Book Review: Becoming Sage
Michelle Van Loon’s Jewish heritage, spiritual hunger, and storyteller sensibilities have been informing her writing and shaping her faith journey since she came to Christ at the tail end of the Jesus Movement. She is the author of five books, including Born to Wander: Recovering the Value of Our Pilgrim Identity, If Only: Letting Go of Regret, and Moments & Days: How Our Holy Celebrations Shape Our Faith. Michelle has been a regular contributor to Christianity Today’s women’s blog and In Touch Magazine. She is the co-founder of ThePerennialGen.com, a website for midlife women and men. She’s married to Bill and is a mother of three and a grandmother of two. Learn about her writing and speaking ministry by visiting her website, MichelleVanLoon.com.
Growing Old, Growing Sage
“It’s all downhill from here.”
Have you ever heard this quip? Though it can be used in a variety of contexts, one of its more frequent uses has to do with “middle age” and the years that follow. With aging, the thought is that our middle years are a sort of qualitative peak, with every year thereafter being a downhill slide toward our eventual confrontation with death. It’s a depressing and fallacious viewpoint.
Michelle Van Loon, in her latest book Becoming Sage: Cultivating Meaning, Purpose, and Spirituality in Midlife, sets out to help her readers reimagine what faithfulness and fruitfulness look like at midlife and beyond. She does this by posing and answering two very important questions:
1. What does it mean to become sage?
2. How can we cultivate spiritual maturity in the second half of life?
While Christian discipleship is often aimed at younger demographics, Van Loon argues that those entering midlife are ill-equipped for the seasons of life they’ll encounter “on the other side of the hill,” making it a doubly challenging time in the life of a follower of Jesus. And this is why she has written Becoming Sage, to help equip men and women for the road ahead.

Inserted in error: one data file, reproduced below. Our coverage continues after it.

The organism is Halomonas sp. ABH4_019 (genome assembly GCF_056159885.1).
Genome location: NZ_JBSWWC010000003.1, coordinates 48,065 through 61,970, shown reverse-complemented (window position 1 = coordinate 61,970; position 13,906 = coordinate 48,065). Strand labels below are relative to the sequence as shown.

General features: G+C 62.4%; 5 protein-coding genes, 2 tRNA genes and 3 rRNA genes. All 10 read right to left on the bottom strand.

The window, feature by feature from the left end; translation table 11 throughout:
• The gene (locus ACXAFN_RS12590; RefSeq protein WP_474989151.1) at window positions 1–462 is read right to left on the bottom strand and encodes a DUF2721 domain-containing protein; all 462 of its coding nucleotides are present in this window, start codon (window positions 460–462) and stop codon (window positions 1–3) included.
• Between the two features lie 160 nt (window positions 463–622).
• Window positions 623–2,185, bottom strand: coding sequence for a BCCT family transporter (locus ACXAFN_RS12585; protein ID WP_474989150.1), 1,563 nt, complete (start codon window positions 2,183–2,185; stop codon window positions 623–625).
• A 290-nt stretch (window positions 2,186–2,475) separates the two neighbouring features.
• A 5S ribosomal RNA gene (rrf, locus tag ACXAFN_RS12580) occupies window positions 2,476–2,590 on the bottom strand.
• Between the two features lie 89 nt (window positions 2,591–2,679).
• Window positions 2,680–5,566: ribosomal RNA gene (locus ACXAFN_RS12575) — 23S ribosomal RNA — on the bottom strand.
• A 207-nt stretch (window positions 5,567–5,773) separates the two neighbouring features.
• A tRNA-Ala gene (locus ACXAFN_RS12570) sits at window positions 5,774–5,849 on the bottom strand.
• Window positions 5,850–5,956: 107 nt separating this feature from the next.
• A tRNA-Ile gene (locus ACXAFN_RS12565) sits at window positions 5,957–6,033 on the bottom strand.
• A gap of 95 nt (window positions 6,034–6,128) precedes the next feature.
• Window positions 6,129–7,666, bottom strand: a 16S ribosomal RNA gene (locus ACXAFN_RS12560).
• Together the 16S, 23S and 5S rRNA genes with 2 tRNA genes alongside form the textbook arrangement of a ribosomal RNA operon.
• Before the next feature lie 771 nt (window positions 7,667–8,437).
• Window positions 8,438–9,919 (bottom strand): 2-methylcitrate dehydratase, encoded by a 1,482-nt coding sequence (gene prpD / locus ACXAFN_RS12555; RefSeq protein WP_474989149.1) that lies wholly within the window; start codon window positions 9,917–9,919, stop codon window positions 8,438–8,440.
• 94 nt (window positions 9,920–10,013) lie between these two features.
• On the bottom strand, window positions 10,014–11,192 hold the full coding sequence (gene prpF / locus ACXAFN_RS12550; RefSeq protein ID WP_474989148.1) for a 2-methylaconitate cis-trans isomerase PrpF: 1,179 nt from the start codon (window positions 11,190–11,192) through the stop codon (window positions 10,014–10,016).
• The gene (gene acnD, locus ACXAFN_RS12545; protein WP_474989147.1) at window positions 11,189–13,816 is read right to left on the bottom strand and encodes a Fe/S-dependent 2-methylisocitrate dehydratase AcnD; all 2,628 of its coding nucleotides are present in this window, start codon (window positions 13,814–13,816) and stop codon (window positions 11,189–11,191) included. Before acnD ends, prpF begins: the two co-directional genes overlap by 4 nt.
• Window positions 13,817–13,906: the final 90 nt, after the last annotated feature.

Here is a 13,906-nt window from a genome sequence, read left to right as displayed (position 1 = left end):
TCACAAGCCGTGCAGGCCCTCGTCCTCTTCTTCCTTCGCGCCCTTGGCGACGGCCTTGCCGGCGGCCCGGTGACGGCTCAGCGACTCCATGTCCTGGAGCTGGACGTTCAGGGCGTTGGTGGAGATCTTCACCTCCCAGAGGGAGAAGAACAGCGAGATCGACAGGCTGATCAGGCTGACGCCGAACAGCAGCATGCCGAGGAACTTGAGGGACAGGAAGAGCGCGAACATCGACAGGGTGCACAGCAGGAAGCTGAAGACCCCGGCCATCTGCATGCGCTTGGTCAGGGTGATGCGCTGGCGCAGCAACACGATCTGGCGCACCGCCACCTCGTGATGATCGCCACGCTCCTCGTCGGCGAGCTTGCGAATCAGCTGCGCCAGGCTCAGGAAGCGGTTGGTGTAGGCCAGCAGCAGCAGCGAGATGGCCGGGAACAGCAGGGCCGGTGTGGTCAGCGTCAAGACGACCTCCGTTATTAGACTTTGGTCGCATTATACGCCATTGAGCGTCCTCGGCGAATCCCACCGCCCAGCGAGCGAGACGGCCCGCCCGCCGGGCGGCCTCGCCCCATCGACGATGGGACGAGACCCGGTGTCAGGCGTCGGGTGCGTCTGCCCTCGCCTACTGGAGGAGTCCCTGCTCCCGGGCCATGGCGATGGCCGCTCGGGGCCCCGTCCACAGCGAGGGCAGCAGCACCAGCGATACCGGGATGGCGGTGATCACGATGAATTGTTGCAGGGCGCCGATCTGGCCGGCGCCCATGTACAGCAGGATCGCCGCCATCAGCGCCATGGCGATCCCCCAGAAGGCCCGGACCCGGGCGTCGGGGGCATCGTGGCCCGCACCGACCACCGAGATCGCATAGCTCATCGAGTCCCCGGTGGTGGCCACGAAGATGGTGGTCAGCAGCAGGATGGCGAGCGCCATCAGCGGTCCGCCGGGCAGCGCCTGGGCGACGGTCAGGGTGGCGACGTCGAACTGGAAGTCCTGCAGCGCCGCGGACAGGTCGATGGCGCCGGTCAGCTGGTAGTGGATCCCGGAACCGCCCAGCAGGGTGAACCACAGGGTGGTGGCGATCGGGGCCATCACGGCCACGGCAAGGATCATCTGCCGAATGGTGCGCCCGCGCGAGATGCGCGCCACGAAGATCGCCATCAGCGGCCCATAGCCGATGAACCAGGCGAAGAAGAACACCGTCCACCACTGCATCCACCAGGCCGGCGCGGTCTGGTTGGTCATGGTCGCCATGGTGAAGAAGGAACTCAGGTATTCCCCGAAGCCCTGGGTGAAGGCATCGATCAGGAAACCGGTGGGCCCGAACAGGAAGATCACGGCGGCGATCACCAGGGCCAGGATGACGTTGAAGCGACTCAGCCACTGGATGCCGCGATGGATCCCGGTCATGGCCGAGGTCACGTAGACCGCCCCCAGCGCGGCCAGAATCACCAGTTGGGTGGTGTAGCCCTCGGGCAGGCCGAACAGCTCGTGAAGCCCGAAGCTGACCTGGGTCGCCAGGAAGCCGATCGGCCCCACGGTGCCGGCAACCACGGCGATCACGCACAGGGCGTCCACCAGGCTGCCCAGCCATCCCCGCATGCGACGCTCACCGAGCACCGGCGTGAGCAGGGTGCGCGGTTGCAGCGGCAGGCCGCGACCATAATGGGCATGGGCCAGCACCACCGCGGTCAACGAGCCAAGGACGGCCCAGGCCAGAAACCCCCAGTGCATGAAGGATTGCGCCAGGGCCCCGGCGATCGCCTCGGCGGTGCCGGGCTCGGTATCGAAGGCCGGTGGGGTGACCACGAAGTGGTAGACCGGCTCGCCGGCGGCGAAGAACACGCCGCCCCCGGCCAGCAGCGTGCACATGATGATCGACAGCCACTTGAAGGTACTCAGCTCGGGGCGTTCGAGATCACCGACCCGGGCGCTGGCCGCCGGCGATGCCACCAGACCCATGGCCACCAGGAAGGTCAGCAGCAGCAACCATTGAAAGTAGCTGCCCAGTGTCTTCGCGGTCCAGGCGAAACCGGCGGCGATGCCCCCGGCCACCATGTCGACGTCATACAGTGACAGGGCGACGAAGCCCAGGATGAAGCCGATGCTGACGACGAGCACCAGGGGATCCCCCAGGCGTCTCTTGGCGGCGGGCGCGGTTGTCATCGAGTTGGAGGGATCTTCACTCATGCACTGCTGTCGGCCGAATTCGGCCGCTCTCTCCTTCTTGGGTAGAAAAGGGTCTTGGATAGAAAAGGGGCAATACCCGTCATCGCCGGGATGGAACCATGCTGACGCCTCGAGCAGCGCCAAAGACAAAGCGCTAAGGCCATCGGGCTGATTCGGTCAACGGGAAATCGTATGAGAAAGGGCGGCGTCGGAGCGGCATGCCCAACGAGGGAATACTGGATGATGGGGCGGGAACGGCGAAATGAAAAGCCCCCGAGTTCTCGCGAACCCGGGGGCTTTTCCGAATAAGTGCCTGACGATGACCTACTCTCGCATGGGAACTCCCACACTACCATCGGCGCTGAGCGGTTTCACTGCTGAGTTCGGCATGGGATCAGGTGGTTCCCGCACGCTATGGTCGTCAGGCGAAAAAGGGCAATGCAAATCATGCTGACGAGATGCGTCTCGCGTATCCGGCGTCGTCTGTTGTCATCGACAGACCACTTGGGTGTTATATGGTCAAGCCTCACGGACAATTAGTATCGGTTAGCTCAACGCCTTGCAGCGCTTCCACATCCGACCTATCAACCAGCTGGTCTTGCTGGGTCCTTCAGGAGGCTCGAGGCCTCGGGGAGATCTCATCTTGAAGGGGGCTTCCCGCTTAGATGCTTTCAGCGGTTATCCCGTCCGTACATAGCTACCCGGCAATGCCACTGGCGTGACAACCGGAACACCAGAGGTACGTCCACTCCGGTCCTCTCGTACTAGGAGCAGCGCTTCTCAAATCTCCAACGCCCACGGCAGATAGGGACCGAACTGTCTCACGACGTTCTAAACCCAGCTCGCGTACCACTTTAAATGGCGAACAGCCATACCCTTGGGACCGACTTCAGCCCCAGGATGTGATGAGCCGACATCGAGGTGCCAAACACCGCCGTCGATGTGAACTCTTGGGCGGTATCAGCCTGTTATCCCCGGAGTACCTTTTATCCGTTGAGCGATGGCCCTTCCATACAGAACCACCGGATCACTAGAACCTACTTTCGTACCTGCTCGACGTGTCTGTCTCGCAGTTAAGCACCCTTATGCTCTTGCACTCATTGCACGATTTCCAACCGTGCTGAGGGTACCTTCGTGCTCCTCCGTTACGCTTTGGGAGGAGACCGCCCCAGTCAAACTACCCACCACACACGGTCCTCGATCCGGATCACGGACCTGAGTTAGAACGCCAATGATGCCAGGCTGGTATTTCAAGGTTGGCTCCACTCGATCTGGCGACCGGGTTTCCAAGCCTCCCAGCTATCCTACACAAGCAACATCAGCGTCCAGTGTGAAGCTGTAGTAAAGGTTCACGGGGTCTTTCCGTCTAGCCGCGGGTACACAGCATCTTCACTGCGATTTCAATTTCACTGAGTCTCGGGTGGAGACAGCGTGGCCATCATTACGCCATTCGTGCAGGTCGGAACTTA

Life is not all “downhill” after midlife. It can be an upward climb toward wise, fruitful living—Van Loon shows us how.
Cultivating Fruitfulness in Our Later Years
After defining spiritual maturity, which she uses interchangeably with the term “sage,” the author then spends the remainder of the book providing the reader with a blueprint for cultivating spiritual maturity in the second half of life. It is not a novel list of habits—there is very little new instruction here—but it is a needed list of reminders that orients the reader to the practices that will help “firm up” his/her spiritual roots. What’s unique about Van Loon’s angle in this section is the way she navigates the changes that inevitably come with this stage of life. So, not only does she advocate for certain habits, but she prepares her reader and disciples him/her through these inevitable changes. From church involvement to changing family and friend dynamics to body changes, finances, and emotional health, the author wades into difficult topics and offers the reader a profitable way forward.
If you’re someone, like me, who’s not far from this looming milestone, or if you’ve already reached it, Michelle Van Loon’s Becoming Sage may be a welcome resource for you. After all, she’s right, there’s not a wealth of resources aimed specifically at the inevitabilities that go hand-in-hand with aging. But it is precisely these inevitabilities that she addresses head-on, with the aim of Christian discipleship at the book’s core. Grab a copy and keep it on-hand, it’ll serve you well in midlife and beyond.
[I received this book free of charge from Moody Publishers in exchange for an honest review.]